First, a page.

The Australian Productivity Commission has been asked to investigate gambling and problem gambling in Australia, and has been tasked with delivering a final report to the federal government at the end of 2009, reports the Sydney Morning Herald this week.
The incidence of problem gambling, especially on poker machines, is estimated at around 2 percent of gamblers and is the motivation for the enquiry.
In the meantime, the gambling venues themselves, under the banner of Clubs Australia, have suggested interim measures that include allowing family members who suspect a gambling problem is building or exists to report the individual to the authorities.
The measure is one of several proposed by the registered clubs movement to challenge problem gambling. CA proposes that laws be introduced that require gambling officers to intervene on the request of a family member.
Once identified, problem gamblers would be banned from clubs until they successfully complete counselling. A pilot program, operating in South Australia from 2004, had handled 150 complaints and taken formal action in 10 cases, CA spokesmen revealed.
Whilst acknowledging that family reporting could cause problems in itself, Clubs Australia president Peter Newell opined that overall it was a good measure.
"If a 15-year-old went and asked for help for a parent figure, an authority (figure), what might happen to this kid when he got home?" Newell said during an address to the National Press Club this week. "There are circumstances like that, and I admit this is not perfect, but we feel it is still an opportunity that, generally speaking, would give families an opportunity to be heard."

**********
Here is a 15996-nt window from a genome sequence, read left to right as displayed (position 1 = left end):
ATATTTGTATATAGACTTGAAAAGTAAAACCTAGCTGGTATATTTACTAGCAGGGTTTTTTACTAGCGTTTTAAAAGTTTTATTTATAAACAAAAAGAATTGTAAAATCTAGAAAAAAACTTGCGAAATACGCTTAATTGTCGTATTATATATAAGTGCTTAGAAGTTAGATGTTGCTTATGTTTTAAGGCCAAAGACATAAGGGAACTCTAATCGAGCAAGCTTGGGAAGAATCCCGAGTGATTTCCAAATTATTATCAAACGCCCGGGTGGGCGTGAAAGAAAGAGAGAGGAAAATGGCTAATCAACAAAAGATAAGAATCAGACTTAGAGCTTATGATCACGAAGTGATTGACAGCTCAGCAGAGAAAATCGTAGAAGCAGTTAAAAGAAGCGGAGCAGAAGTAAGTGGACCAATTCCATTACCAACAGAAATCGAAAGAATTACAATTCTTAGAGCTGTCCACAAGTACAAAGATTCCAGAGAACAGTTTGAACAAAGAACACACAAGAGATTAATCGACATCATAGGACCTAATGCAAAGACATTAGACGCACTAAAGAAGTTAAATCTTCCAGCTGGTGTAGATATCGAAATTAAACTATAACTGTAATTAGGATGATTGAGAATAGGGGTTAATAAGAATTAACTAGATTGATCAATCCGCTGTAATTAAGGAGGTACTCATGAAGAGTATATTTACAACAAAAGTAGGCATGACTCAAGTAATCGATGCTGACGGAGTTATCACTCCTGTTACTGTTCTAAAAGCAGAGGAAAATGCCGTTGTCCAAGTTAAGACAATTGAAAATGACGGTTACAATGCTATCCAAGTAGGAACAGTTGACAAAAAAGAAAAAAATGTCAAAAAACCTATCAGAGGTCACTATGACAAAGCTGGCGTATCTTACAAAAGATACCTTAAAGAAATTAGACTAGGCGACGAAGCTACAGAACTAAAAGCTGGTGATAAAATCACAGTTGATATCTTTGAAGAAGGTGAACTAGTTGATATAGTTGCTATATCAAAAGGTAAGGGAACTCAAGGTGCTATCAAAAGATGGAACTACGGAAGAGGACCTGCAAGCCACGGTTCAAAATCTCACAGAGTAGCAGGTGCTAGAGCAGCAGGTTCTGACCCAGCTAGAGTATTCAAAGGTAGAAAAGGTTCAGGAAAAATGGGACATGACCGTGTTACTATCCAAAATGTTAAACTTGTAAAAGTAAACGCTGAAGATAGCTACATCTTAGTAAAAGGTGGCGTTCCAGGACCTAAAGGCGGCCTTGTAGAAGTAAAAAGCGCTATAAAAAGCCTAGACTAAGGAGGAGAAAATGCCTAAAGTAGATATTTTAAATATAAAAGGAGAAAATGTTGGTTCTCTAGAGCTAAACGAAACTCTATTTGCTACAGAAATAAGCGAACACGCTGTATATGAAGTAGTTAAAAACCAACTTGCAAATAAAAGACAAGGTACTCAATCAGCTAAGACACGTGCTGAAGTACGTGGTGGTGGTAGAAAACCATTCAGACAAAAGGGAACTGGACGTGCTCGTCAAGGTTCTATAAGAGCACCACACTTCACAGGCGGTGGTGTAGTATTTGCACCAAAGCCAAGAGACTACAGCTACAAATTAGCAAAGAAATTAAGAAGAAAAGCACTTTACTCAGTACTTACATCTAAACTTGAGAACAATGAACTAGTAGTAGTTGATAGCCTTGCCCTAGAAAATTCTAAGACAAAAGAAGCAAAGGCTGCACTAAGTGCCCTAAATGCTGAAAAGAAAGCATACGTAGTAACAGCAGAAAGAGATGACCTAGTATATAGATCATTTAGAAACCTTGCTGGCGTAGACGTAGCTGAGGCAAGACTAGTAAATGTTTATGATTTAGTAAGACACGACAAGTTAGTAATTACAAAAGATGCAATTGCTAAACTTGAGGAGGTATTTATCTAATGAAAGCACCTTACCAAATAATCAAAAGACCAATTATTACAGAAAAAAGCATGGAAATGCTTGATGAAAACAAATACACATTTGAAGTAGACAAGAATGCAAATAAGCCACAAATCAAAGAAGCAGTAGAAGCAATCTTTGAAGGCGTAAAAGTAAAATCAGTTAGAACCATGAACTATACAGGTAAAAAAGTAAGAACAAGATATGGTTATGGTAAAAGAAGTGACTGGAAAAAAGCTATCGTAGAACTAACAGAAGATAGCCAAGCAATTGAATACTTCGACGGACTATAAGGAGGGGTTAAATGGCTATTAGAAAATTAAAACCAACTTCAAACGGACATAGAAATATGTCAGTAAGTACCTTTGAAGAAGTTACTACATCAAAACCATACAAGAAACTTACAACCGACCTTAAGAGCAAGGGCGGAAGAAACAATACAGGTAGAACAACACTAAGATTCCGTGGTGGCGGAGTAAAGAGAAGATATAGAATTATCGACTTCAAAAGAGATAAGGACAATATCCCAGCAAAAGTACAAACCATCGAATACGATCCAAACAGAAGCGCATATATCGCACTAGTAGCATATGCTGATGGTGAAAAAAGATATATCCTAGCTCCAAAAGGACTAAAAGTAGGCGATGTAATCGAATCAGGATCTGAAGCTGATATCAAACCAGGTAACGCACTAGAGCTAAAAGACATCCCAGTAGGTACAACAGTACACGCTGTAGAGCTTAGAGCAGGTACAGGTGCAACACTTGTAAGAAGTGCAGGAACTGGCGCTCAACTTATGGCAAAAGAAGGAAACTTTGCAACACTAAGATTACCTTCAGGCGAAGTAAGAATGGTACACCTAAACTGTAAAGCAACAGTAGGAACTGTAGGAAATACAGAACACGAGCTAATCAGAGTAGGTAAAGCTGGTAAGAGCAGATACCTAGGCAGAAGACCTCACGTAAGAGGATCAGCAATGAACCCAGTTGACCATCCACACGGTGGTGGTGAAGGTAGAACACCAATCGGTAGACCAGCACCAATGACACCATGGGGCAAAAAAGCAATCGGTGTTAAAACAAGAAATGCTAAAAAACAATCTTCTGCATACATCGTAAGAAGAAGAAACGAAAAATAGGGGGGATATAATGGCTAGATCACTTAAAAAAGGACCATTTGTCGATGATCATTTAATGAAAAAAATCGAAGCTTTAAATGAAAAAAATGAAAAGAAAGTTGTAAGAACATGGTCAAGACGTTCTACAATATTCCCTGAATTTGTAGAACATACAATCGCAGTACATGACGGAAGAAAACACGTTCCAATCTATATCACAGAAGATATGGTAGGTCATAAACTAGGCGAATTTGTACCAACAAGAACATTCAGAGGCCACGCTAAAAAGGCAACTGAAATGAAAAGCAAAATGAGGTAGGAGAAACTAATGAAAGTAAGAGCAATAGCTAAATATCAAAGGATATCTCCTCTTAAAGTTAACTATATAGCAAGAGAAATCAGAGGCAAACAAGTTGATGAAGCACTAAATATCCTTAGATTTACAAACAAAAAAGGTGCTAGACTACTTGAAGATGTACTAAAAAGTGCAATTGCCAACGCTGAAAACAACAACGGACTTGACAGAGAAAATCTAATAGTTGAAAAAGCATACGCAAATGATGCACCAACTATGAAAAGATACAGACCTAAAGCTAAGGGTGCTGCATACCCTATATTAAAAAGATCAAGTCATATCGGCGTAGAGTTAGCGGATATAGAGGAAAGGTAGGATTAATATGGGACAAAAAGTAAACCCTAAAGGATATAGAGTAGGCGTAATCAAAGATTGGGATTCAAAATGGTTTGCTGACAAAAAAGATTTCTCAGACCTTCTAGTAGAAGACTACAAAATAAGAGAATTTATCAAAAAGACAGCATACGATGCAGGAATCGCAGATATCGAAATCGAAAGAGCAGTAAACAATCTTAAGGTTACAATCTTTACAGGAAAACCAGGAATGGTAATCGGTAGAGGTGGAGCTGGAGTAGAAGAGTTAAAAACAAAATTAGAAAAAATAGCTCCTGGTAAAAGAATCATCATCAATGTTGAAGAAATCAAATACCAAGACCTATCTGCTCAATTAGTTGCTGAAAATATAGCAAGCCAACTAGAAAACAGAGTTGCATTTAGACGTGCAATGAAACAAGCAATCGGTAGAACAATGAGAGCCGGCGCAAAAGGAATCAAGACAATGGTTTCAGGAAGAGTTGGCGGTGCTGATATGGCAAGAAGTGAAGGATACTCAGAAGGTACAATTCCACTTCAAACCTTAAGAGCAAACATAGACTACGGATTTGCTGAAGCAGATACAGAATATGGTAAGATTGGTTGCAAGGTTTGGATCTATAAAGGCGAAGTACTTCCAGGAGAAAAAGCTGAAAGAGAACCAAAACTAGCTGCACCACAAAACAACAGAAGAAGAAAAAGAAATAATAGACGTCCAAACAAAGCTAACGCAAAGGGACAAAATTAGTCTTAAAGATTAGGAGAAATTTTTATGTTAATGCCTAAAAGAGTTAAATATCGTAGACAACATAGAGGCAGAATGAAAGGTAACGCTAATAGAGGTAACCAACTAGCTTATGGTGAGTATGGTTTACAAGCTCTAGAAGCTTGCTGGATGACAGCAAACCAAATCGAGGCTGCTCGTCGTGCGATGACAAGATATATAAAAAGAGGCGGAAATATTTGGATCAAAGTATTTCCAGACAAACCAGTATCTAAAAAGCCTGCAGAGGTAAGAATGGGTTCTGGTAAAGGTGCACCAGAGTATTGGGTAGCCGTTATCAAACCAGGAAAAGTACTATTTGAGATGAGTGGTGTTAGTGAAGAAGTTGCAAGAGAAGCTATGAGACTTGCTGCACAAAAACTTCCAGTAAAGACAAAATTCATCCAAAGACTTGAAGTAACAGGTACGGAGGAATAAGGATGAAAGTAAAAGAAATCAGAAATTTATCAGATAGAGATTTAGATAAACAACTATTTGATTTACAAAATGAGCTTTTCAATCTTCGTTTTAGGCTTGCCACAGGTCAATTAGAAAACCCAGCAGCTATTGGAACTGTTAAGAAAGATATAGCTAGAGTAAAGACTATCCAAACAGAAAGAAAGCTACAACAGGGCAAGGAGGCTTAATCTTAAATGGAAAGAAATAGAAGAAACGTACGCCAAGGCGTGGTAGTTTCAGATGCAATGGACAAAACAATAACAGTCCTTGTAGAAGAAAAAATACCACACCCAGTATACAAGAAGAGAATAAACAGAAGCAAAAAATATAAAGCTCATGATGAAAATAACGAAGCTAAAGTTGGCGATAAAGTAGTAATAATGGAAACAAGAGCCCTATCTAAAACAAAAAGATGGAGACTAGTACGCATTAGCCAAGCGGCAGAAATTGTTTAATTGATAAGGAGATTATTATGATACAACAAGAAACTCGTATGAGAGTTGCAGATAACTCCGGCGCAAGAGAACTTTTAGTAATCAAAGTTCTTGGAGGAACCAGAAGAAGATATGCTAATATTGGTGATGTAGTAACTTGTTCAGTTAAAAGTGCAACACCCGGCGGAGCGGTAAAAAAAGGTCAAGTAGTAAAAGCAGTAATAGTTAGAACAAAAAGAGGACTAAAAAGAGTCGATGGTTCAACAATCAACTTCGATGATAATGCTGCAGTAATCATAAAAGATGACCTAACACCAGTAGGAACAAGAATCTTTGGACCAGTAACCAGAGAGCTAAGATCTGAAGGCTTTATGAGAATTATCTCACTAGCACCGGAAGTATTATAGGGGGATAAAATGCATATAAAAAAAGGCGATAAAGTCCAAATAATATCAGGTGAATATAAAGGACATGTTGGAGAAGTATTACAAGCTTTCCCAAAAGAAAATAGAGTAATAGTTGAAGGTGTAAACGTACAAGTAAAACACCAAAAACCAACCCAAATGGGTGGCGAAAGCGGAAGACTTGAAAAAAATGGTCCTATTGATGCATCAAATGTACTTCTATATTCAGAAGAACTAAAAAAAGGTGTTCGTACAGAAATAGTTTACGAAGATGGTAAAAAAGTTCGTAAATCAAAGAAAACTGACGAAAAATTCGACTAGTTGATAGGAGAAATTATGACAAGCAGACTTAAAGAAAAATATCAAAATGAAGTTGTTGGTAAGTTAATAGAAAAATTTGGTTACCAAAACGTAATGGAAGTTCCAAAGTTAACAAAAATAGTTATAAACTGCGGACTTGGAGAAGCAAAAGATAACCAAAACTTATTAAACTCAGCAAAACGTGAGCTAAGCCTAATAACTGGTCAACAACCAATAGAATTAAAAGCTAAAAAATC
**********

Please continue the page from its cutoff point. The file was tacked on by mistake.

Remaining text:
Newell said that families have a right to be heard if they're being affected by a loved one's difficulties with gambling.
"They should have a right to approach a venue and that venue in turn again – without any fear of privacy issues – should have the right to approach a particular patron and as difficult as that might be at times discuss the families concerns."
Other measures to protect identified problem gamblers could include a ban on credit cards and tighter regulation of internet and telephone gambling, and for schools to implement financial literacy education programs.
Simply removing poker machines from clubs was not a viable option for the nation's 4 000 clubs, Newell said. "Clubs don't have their heads stuck in the sand when it comes to gambling and its consequences, but nor are we part of some Machiavellian plot to undermine society," he added.